Confiscated images of Archangelist women Moldova



Confiscated images of Archangelist women Moldova
Fotografii ale unor femei arhangheliste, Moldova
Фотографии женщин-архангелистов, Молдова


These photographs were confiscated by the secret police of the Moldavian SSR from a community of Archangelists in 1952. Archangelism inherited the iconographic tradition of Eastern Christianity and developed them creatively using modern techniques of photograph, photocopying, collage and multiplication. The first image was produced using the technique of photo collage. The creator of the image has utilised a copy of an Orthodox icon showing a female saint replacing the face of the saint with a photograph of the face of Elena Culiac, venerated by Archangelists as the embodiment of Virgin Mary or the Mother of God as she is more commonly referred to in Orthodox Christianity. She was the wife of Alexandru Culiac, one of the founders of Archangelism who was considered to be the embodiment of the Archangel Michael by the believers. Above the image of Elena Culiac, there is a writing similar to that used on classic orthodox icons that praises her as a saint and as an empress. The other two photographs show two groups of Archangelist women preachers. They are dressed monastic-style robes, holding icons and crosses in a stance similar to those seen in iconographic representations of saints.
Archangelism emerged in Bessarabia from mainstream Eastern Orthodox Christianity but one of its distinctive features was the central role that women came to play. Unlike mainstream Christianity where only men can become priests, in Archangelism women hold leadership positions and officiate some religious services. The women had different roles and levels of status inside the community and these hierarchical differences are depicted in their visual representations. Elena Culiac was worshiped as the embodiment of Virgin Mary and she is represented according to sacred iconographic traditions. The first image creates a connection between these older representations of the Virgin Mary and Elena Culiac, encouraging the believer to worship her through this image. The clothes and stance of the women in the second and third photographs, who are shown standing or sitting in distinctive poses, underline their status as preachers. These icon-like images, however, do not gives them the same aura of sanctity associated with Elena Culiac. The small icons held in their hands may be intended to underline this difference. It is unlikely that these photographs fulfilled the same purpose as the photo-icon of Elena Culeac. The women depicted on the second and the third photographs were rather messengers of the embodied saints of the movement. There role was to deliver the word and the icons of the embodied saints to believers.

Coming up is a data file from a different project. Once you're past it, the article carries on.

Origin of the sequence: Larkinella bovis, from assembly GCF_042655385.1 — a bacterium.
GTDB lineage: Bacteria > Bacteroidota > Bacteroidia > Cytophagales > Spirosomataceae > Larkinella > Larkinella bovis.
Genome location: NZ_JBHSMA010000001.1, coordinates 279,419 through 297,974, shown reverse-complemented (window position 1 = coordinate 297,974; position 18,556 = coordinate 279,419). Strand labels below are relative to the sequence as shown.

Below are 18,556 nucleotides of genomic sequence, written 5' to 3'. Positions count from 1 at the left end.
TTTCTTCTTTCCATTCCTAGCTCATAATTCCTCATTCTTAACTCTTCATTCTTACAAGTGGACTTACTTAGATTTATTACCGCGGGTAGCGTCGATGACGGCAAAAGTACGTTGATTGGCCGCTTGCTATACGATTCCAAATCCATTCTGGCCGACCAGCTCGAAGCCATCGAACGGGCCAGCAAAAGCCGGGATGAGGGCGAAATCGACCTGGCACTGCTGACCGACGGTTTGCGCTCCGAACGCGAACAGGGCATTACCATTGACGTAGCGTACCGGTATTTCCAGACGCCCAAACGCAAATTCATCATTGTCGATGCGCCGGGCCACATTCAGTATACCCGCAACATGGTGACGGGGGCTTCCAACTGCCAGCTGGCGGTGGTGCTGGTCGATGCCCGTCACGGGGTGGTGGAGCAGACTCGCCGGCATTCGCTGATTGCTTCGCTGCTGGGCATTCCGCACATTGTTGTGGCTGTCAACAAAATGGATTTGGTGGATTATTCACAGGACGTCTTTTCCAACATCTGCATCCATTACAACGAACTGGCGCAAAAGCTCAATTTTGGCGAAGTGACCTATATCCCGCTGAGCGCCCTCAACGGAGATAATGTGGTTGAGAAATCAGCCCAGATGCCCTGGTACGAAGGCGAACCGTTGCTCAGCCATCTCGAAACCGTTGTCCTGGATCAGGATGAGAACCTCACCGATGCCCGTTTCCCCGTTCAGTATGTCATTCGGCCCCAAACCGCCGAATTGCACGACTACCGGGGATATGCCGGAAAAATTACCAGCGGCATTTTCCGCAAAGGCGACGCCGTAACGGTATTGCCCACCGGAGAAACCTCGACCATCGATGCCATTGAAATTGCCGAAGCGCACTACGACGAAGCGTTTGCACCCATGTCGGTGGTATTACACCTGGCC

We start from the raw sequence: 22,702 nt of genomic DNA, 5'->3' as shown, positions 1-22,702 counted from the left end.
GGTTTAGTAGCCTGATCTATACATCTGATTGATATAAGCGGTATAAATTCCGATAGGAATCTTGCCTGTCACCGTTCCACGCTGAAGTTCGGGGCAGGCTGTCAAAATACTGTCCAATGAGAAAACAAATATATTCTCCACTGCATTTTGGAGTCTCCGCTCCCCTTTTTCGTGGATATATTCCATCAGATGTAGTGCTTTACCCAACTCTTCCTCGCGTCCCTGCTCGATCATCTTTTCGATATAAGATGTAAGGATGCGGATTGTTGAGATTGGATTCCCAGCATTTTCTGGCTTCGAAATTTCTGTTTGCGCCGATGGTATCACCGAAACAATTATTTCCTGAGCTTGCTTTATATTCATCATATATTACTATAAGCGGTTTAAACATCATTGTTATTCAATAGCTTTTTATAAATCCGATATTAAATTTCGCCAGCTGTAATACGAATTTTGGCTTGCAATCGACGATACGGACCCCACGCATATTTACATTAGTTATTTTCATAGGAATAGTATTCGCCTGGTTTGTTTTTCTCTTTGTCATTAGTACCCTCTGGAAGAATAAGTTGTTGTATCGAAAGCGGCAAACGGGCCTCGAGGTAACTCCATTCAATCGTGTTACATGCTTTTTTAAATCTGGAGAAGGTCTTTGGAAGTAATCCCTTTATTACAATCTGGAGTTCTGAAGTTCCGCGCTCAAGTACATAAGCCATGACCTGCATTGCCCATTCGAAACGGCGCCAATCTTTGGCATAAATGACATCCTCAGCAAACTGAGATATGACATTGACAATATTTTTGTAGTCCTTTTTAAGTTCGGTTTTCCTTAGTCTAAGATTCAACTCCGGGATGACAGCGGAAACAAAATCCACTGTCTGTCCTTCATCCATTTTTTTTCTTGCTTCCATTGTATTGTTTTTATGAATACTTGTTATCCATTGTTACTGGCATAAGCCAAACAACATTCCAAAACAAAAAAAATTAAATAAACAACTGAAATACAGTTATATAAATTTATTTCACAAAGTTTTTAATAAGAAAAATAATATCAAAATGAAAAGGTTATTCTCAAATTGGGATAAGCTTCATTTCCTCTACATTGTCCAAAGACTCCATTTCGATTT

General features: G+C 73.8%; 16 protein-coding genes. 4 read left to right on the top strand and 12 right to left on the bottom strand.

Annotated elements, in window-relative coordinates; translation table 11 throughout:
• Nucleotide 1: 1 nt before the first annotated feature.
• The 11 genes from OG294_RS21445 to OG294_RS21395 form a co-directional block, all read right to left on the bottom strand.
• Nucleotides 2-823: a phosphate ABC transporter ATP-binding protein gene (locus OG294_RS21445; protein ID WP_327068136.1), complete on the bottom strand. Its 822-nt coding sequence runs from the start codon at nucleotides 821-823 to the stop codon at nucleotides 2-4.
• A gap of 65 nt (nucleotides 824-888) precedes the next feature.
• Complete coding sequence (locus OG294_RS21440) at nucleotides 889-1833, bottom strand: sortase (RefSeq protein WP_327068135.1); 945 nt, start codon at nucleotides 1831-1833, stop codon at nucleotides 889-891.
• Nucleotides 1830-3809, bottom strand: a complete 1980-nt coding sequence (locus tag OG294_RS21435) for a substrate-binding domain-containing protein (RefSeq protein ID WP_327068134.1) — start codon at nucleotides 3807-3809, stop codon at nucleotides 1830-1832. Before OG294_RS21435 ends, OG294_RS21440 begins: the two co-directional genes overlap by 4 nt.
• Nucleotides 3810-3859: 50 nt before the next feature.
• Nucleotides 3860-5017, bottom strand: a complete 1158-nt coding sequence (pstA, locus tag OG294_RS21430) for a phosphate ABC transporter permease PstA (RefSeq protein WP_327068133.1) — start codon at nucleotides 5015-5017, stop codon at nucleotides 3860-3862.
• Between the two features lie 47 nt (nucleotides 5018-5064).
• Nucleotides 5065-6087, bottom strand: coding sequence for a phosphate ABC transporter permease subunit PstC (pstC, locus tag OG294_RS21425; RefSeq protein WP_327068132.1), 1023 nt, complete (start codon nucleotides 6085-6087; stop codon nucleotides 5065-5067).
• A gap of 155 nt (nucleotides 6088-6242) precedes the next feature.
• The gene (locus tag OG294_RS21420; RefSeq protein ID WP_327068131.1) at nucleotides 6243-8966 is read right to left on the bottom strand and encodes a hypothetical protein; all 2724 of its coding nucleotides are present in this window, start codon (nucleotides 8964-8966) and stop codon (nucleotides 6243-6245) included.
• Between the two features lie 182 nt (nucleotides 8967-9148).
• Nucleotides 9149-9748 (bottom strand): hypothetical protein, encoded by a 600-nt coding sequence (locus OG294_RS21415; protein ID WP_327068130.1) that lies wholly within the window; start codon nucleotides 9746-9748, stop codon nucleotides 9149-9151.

It is no coincidence that three of five icons held by the preachers represent Virgin Mary. The Virgin Mary is the most venerated female saint in Christianity and for Archangelist women the association with her person was the highest mark of respect and status.
Not all women in the second and in the third photographs share the same status. According to police records and as the images suggest, one of them held more authority. The women represented seating on the second photograph and sitting on the left side in the third picture held a leadership role in the community. Her status is marked by a special headscarf on the second picture, and by a handkerchief placed on her left lap on the second image. Both the headscarf and the handkerchief are decorated with crosses. On both photographs she is seated on the chair in a central position.
These confiscated photographs were used by the police as evidence of the women's involvement in an illegal sect and as a means of identification of other members of the group. Through these photographs the police tried to reconstruct the network of Archangelists in the south of the Moldovan SSR.

These photographs are attached to a secret police investigation case file created in 1952. Today the file is preserved under number 3716 at the National Archive of the Republic of Moldova, fond R-3401, inventory 1. It contains a total number of 14 photographs that include one mugshot, one picture showing confiscated religious items produced by the police and 12 confiscated photographs.

For related entries see:


Material culture--Religious aspects
Religious sects
Evidence photographs
Christian saints in art
Women and religion
Icons, Byzantine
Evidence, criminal


Dumitru Lisnic


Arhiva Națională a Republicii Moldova, Fond R- 3401, Inventar 1, Dosar 3716


This project has received funding from the European Research Council (ERC) under the European Union’s Horizon 2020 research and innovation programme No . 677355




Dumitru Lisnic


Arhiva Națională a Republicii Moldova








Arhiva Națională a Republicii Moldova, Fond R- 3401, Inventar 1, Dosar 3716


20th century

Bibliographic Citation

Dumitru Lisnic, "Confiscated images of Archangelist women Moldova"

Date Created